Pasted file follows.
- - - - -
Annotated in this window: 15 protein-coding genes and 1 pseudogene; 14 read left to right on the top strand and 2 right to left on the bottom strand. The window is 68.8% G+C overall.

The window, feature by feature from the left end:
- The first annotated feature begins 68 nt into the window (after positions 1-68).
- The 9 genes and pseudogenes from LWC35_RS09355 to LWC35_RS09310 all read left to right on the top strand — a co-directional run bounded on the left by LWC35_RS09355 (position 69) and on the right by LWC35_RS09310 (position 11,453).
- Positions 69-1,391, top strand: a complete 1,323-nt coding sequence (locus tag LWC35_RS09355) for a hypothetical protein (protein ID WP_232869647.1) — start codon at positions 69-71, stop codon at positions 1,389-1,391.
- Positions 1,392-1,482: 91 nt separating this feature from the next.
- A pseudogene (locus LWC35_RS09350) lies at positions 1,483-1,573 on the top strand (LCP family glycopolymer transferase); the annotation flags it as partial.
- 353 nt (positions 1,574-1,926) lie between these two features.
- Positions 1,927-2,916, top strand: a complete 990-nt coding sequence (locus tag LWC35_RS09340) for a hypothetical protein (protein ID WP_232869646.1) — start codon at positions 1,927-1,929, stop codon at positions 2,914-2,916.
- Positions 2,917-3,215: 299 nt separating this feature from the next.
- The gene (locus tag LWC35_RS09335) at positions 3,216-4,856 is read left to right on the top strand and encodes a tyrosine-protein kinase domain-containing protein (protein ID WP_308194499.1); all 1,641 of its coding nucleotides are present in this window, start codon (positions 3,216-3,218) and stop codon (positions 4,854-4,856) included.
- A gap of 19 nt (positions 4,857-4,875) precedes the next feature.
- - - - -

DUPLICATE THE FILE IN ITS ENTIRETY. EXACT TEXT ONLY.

Annotated in this window: 15 protein-coding genes and 1 pseudogene; 14 read left to right on the top strand and 2 right to left on the bottom strand. The window is 68.8% G+C overall.

The window, feature by feature from the left end:
- The first annotated feature begins 68 nt into the window (after positions 1-68).
- The 9 genes and pseudogenes from LWC35_RS09355 to LWC35_RS09310 all read left to right on the top strand — a co-directional run bounded on the left by LWC35_RS09355 (position 69) and on the right by LWC35_RS09310 (position 11,453).
- Positions 69-1,391, top strand: a complete 1,323-nt coding sequence (locus tag LWC35_RS09355) for a hypothetical protein (protein ID WP_232869647.1) — start codon at positions 69-71, stop codon at positions 1,389-1,391.
- Positions 1,392-1,482: 91 nt separating this feature from the next.
- A pseudogene (locus LWC35_RS09350) lies at positions 1,483-1,573 on the top strand (LCP family glycopolymer transferase); the annotation flags it as partial.
- 353 nt (positions 1,574-1,926) lie between these two features.
- Positions 1,927-2,916, top strand: a complete 990-nt coding sequence (locus tag LWC35_RS09340) for a hypothetical protein (protein ID WP_232869646.1) — start codon at positions 1,927-1,929, stop codon at positions 2,914-2,916.
- Positions 2,917-3,215: 299 nt separating this feature from the next.
- The gene (locus tag LWC35_RS09335) at positions 3,216-4,856 is read left to right on the top strand and encodes a tyrosine-protein kinase domain-containing protein (protein ID WP_308194499.1); all 1,641 of its coding nucleotides are present in this window, start codon (positions 3,216-3,218) and stop codon (positions 4,854-4,856) included.
- A gap of 19 nt (positions 4,857-4,875) precedes the next feature.